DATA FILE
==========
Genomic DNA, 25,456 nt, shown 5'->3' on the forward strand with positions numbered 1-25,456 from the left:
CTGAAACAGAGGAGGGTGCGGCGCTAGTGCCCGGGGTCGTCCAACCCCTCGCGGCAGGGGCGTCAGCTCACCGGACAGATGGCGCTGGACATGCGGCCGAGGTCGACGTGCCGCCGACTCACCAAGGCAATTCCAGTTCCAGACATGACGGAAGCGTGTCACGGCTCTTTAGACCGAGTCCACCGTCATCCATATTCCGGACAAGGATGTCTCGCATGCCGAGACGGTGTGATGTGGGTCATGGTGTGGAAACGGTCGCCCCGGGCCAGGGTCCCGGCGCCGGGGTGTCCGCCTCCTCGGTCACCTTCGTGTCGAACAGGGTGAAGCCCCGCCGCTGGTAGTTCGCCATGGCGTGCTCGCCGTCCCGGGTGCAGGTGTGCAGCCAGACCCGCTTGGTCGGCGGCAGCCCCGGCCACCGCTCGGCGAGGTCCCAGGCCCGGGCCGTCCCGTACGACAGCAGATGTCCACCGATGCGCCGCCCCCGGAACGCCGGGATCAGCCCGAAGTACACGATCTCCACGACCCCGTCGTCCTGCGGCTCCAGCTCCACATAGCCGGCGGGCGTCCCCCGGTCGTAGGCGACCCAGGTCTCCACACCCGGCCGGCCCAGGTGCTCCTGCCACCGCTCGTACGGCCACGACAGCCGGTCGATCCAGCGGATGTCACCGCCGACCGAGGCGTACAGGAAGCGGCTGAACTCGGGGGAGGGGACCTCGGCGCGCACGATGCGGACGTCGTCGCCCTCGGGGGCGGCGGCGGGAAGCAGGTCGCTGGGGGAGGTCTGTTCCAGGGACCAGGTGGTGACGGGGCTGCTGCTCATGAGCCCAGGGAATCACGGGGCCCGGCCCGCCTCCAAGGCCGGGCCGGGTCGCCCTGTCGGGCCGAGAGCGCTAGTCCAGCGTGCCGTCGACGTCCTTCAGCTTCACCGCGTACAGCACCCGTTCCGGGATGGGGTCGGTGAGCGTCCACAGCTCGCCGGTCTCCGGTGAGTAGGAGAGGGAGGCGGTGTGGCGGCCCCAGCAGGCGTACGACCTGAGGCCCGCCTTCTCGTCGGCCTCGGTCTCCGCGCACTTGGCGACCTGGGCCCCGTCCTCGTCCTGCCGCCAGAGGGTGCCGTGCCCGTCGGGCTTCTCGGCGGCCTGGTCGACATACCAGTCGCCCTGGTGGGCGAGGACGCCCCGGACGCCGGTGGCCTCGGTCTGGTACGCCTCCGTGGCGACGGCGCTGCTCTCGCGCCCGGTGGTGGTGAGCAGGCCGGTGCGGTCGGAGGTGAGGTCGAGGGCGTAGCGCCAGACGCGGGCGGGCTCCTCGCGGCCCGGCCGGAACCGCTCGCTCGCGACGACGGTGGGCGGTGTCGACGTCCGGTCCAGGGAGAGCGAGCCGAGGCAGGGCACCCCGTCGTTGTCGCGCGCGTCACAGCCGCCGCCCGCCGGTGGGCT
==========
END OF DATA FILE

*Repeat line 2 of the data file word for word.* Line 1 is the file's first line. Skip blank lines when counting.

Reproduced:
CTGAAACAGAGGAGGGTGCGGCGCTAGTGCCCGGGGTCGTCCAACCCCTCGCGGCAGGGGCGTCAGCTCACCGGACAGATGGCGCTGGACATGCGGCCGAGGTCGACGTGCCGCCGACTCACCAAGGCAATTCCAGTTCCAGACATGACGGAAGCGTGTCACGGCTCTTTAGACCGAGTCCACCGTCATCCATATTCCGGACAAGGATGTCTCGCATGCCGAGACGGTGTGATGTGGGTCATGGTGTGGAAACGGTCGCCCCGGGCCAGGGTCCCGGCGCCGGGGTGTCCGCCTCCTCGGTCACCTTCGTGTCGAACAGGGTGAAGCCCCGCCGCTGGTAGTTCGCCATGGCGTGCTCGCCGTCCCGGGTGCAGGTGTGCAGCCAGACCCGCTTGGTCGGCGGCAGCCCCGGCCACCGCTCGGCGAGGTCCCAGGCCCGGGCCGTCCCGTACGACAGCAGATGTCCACCGATGCGCCGCCCCCGGAACGCCGGGATCAGCCCGAAGTACACGATCTCCACGACCCCGTCGTCCTGCGGCTCCAGCTCCACATAGCCGGCGGGCGTCCCCCGGTCGTAGGCGACCCAGGTCTCCACACCCGGCCGGCCCAGGTGCTCCTGCCACCGCTCGTACGGCCACGACAGCCGGTCGATCCAGCGGATGTCACCGCCGACCGAGGCGTACAGGAAGCGGCTGAACTCGGGGGAGGGGACCTCGGCGCGCACGATGCGGACGTCGTCGCCCTCGGGGGCGGCGGCGGGAAGCAGGTCGCTGGGGGAGGTCTGTTCCAGGGACCAGGTGGTGACGGGGCTGCTGCTCATGAGCCCAGGGAATCACGGGGCCCGGCCCGCCTCCAAGGCCGGGCCGGGTCGCCCTGTCGGGCCGAGAGCGCTAGTCCAGCGTGCCGTCGACGTCCTTCAGCTTCACCGCGTACAGCACCCGTTCCGGGATGGGGTCGGTGAGCGTCCACAGCTCGCCGGTCTCCGGTGAGTAGGAGAGGGAGGCGGTGTGGCGGCCCCAGCAGGCGTACGACCTGAGGCCCGCCTTCTCGTCGGCCTCGGTCTCCGCGCACTTGGCGACCTGGGCCCCGTCCTCGTCCTGCCGCCAGAGGGTGCCGTGCCCGTCGGGCTTCTCGGCGGCCTGGTCGACATACCAGTCGCCCTGGTGGGCGAGGACGCCCCGGACGCCGGTGGCCTCGGTCTGGTACGCCTCCGTGGCGACGGCGCTGCTCTCGCGCCCGGTGGTGGTGAGCAGGCCGGTGCGGTCGGAGGTGAGGTCGAGGGCGTAGCGCCAGACGCGGGCGGGCTCCTCGCGGCCCGGCCGGAACCGCTCGCTCGCGACGACGGTGGGCGGTGTCGACGTCCGGTCCAGGGAGAGCGAGCCGAGGCAGGGCACCCCGTCGTTGTCGCGCGCGTCACAGCCGCCGCCCGCCGGTGGGCT